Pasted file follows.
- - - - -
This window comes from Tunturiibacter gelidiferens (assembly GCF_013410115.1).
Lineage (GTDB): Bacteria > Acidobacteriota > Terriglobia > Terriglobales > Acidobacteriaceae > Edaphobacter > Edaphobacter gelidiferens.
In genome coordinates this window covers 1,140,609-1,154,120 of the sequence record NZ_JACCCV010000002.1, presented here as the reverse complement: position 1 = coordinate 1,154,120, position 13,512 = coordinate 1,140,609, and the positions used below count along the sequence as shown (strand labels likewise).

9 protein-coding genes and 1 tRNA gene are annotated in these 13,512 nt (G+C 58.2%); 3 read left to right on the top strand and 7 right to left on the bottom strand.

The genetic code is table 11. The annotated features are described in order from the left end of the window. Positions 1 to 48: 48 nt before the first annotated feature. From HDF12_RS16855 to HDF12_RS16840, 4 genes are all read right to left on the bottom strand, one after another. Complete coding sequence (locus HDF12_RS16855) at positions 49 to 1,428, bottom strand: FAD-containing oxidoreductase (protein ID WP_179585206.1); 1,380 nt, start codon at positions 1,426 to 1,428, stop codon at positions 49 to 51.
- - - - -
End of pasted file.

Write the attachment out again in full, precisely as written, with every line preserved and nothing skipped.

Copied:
This window comes from Tunturiibacter gelidiferens (assembly GCF_013410115.1).
Lineage (GTDB): Bacteria > Acidobacteriota > Terriglobia > Terriglobales > Acidobacteriaceae > Edaphobacter > Edaphobacter gelidiferens.
In genome coordinates this window covers 1,140,609-1,154,120 of the sequence record NZ_JACCCV010000002.1, presented here as the reverse complement: position 1 = coordinate 1,154,120, position 13,512 = coordinate 1,140,609, and the positions used below count along the sequence as shown (strand labels likewise).

9 protein-coding genes and 1 tRNA gene are annotated in these 13,512 nt (G+C 58.2%); 3 read left to right on the top strand and 7 right to left on the bottom strand.

The genetic code is table 11. The annotated features are described in order from the left end of the window. Positions 1 to 48: 48 nt before the first annotated feature. From HDF12_RS16855 to HDF12_RS16840, 4 genes are all read right to left on the bottom strand, one after another. Complete coding sequence (locus HDF12_RS16855) at positions 49 to 1,428, bottom strand: FAD-containing oxidoreductase (protein ID WP_179585206.1); 1,380 nt, start codon at positions 1,426 to 1,428, stop codon at positions 49 to 51.